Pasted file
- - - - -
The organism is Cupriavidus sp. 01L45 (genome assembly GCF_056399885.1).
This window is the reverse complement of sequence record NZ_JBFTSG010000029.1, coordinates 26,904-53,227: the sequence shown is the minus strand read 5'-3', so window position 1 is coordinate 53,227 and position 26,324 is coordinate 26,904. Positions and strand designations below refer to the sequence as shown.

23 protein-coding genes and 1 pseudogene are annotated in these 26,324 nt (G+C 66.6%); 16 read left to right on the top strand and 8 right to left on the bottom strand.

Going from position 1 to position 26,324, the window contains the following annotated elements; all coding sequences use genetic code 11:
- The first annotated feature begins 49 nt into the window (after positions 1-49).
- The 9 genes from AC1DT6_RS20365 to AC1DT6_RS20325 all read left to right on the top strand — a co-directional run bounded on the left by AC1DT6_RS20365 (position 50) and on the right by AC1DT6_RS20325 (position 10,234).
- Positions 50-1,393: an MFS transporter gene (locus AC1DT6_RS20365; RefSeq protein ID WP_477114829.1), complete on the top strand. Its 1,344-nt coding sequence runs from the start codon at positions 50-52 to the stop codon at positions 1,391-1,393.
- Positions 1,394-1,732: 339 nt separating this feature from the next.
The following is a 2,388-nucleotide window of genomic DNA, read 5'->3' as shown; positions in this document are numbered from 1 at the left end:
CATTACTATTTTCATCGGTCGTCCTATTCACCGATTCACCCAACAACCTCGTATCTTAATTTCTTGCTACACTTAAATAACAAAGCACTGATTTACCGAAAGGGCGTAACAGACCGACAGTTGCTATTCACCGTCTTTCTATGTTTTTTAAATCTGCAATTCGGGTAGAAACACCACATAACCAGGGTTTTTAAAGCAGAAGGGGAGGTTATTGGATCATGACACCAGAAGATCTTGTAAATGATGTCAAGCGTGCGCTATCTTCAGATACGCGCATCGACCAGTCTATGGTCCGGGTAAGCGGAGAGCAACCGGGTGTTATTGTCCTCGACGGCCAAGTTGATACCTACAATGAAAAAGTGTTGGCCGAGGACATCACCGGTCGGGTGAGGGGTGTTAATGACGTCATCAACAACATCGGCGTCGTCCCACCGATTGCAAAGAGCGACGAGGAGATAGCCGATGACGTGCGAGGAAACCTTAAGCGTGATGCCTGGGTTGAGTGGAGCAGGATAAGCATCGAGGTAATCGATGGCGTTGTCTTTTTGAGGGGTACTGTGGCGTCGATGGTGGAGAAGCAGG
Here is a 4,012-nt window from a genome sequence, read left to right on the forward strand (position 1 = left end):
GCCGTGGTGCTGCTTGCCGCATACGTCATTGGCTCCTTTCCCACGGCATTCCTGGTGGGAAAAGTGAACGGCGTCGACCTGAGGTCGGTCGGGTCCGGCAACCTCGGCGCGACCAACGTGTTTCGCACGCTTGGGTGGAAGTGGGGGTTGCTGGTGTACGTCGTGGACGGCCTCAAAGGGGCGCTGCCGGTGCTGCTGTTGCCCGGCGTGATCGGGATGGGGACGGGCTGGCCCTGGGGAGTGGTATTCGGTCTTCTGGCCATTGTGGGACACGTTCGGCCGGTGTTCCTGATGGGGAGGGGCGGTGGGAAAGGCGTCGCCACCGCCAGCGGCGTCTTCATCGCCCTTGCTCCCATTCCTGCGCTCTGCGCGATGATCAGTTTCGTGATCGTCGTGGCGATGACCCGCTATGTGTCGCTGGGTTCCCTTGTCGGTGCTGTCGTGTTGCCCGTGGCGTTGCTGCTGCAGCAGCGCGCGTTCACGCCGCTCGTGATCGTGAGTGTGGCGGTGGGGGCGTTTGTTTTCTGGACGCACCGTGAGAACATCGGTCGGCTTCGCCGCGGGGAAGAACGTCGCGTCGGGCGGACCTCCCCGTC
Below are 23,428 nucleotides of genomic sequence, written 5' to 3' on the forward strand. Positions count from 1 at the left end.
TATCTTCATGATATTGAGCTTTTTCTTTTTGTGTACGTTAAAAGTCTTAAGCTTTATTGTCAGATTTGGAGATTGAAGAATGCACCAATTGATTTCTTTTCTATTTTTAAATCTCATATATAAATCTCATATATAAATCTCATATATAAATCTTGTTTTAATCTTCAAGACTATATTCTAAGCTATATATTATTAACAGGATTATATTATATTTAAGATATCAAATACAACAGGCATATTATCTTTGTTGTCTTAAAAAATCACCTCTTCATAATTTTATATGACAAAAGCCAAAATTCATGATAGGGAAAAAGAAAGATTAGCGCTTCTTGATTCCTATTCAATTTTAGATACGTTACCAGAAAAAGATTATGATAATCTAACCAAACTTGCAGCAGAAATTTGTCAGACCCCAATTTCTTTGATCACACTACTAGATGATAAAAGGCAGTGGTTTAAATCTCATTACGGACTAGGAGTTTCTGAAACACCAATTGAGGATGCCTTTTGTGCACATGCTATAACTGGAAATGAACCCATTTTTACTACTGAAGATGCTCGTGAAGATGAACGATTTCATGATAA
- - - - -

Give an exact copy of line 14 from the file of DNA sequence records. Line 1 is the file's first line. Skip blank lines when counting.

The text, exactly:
TATCTTCATGATATTGAGCTTTTTCTTTTTGTGTACGTTAAAAGTCTTAAGCTTTATTGTCAGATTTGGAGATTGAAGAATGCACCAATTGATTTCTTTTCTATTTTTAAATCTCATATATAAATCTCATATATAAATCTCATATATAAATCTTGTTTTAATCTTCAAGACTATATTCTAAGCTATATATTATTAACAGGATTATATTATATTTAAGATATCAAATACAACAGGCATATTATCTTTGTTGTCTTAAAAAATCACCTCTTCATAATTTTATATGACAAAAGCCAAAATTCATGATAGGGAAAAAGAAAGATTAGCGCTTCTTGATTCCTATTCAATTTTAGATACGTTACCAGAAAAAGATTATGATAATCTAACCAAACTTGCAGCAGAAATTTGTCAGACCCCAATTTCTTTGATCACACTACTAGATGATAAAAGGCAGTGGTTTAAATCTCATTACGGACTAGGAGTTTCTGAAACACCAATTGAGGATGCCTTTTGTGCACATGCTATAACTGGAAATGAACCCATTTTTACTACTGAAGATGCTCGTGAAGATGAACGATTTCATGATAA